fluctuations or relationships that are inconsistent
with other relevance information or differ from
expected values by a significant amount, the
auditor shall investigate such differences by
Inquiring of management and obtaining
appropriate audit evidence relevant to
managements responses; and
Performing other audit procedures as necessary
in the circumstances
98
Analytical Procedures When
Forming an Overall Conclusion

The auditor shall perform analytical procedures


near the end of the audit that assist the auditor
when forming an overall conclusion as to
whether the financial statements are consistent
with the auditors understanding of the entity

99
Analytical Procedures When
Forming an Overall Conclusion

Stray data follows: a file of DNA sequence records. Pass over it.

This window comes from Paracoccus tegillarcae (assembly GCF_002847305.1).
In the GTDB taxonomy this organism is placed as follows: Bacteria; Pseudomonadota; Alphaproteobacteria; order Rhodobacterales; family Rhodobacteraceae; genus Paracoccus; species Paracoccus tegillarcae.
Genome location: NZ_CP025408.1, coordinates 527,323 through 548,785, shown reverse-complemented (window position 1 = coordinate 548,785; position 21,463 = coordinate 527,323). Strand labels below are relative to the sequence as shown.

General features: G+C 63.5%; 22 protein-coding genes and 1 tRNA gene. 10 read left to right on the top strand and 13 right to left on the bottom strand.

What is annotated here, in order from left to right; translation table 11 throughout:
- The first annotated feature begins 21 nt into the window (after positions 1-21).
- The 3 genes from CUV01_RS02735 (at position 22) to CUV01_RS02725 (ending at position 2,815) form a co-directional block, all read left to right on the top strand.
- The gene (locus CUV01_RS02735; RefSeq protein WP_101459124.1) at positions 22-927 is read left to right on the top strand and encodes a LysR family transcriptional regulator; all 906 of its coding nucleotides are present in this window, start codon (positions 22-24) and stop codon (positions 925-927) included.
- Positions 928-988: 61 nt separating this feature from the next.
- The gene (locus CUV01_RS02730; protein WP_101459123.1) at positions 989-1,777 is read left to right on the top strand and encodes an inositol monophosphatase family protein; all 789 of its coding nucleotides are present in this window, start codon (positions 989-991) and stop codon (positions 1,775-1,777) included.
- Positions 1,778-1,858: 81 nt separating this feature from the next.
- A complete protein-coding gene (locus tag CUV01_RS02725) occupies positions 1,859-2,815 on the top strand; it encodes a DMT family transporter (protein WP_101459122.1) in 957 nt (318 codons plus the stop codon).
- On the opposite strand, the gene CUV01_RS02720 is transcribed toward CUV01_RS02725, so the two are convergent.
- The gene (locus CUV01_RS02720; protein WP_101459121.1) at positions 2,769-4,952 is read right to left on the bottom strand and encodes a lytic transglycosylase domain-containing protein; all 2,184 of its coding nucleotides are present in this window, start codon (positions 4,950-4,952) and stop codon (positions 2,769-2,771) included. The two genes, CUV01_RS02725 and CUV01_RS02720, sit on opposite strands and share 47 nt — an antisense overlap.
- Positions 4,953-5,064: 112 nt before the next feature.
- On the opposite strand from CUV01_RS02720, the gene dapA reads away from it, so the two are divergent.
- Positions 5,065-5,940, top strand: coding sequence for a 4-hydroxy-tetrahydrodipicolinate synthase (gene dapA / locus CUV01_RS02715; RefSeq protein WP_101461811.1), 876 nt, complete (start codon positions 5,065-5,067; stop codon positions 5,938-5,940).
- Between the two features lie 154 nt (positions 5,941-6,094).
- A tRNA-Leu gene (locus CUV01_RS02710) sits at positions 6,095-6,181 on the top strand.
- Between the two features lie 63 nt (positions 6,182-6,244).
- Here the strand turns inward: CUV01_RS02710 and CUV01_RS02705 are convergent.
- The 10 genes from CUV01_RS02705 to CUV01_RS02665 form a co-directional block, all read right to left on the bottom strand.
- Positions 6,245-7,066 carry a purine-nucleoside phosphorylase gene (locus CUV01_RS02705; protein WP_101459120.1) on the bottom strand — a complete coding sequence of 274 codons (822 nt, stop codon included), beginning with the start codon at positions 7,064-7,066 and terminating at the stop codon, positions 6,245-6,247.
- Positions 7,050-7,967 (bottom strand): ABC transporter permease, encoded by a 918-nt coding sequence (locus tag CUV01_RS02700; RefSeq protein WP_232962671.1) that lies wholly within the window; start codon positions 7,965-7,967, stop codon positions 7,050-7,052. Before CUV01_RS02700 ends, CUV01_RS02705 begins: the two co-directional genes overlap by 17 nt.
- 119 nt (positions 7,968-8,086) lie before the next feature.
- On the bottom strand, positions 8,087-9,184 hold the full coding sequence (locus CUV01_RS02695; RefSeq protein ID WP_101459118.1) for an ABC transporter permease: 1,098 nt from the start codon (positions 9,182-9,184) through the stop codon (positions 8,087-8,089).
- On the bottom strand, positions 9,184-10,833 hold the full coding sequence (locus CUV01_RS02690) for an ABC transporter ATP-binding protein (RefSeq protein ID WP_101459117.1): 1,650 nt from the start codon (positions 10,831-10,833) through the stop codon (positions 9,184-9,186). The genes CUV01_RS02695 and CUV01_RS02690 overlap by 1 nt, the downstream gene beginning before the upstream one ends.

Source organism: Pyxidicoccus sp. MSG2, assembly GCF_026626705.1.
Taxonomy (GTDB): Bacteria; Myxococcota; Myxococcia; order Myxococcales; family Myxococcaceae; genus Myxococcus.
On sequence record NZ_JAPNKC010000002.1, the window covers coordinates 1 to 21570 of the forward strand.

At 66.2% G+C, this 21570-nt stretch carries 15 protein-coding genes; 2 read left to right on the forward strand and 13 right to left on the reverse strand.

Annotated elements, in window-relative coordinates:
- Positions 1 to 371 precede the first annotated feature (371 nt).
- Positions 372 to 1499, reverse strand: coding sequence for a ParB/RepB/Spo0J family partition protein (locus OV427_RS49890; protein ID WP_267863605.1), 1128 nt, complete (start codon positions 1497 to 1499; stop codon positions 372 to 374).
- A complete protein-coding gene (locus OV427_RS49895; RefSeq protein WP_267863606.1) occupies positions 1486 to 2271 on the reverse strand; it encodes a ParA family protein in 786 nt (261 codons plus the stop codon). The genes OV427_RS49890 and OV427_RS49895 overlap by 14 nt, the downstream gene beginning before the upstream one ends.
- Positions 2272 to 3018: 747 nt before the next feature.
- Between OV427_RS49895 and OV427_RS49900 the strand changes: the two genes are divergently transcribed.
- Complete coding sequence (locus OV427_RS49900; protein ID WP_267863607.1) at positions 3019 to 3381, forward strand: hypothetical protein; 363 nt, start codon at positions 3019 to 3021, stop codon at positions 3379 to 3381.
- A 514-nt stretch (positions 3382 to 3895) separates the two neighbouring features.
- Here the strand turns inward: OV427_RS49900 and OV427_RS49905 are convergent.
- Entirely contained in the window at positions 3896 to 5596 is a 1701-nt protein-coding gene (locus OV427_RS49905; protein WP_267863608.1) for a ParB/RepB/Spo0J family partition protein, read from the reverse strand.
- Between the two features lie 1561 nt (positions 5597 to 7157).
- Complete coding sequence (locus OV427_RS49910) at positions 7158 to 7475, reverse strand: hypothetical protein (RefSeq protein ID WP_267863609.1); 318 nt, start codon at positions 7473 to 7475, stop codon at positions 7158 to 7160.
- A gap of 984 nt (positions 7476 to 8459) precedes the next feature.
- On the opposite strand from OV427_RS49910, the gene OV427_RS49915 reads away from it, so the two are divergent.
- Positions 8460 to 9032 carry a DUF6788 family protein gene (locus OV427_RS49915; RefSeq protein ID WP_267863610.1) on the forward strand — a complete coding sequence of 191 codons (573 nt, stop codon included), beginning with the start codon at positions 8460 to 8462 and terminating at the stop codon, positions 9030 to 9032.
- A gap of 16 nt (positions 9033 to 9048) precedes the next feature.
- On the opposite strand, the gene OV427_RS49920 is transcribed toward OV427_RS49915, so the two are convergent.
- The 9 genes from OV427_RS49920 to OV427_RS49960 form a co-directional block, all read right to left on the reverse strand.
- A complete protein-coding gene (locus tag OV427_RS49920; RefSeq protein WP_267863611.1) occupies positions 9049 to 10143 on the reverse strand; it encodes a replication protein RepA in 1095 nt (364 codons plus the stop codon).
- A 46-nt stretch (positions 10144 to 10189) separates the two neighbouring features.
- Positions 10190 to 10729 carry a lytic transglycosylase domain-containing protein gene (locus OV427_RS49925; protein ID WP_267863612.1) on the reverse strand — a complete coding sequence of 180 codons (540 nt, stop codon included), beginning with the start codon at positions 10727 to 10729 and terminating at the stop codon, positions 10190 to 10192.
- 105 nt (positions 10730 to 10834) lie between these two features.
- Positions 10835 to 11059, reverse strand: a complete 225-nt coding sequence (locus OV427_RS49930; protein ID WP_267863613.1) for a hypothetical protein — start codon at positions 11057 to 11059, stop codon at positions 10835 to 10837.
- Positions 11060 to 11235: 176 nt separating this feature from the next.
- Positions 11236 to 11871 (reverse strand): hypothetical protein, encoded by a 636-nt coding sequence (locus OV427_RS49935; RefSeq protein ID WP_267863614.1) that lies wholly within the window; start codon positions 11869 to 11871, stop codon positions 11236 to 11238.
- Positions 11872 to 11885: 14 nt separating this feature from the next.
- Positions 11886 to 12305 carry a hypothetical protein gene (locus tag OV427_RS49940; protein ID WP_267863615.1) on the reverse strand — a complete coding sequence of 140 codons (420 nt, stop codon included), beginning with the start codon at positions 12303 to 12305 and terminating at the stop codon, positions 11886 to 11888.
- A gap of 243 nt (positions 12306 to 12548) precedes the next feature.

Investigate significant or unusual trends and


obtain adequate explanations and appropriate
corroborative evidence.
Consider whether any variances or trends
indicate potential fraud that requires further
investigation
Determine whether the financial statements as a
whole are consistent with our knowledge of the
companys business.
100
Analytical Procedures When
Forming an Overall Conclusion

The conclusion drawn from analytical


procedures performed near the end of the
audit are intended to corroborate conclusions
formed during the audit of individual
components or elements of the financial
statements
The conclusion assists the auditor in
determining the appropriate audit opinion

101
AUDIT ASSERTIONS
Categories of financial statement assertions

Assertions about classes of transactions and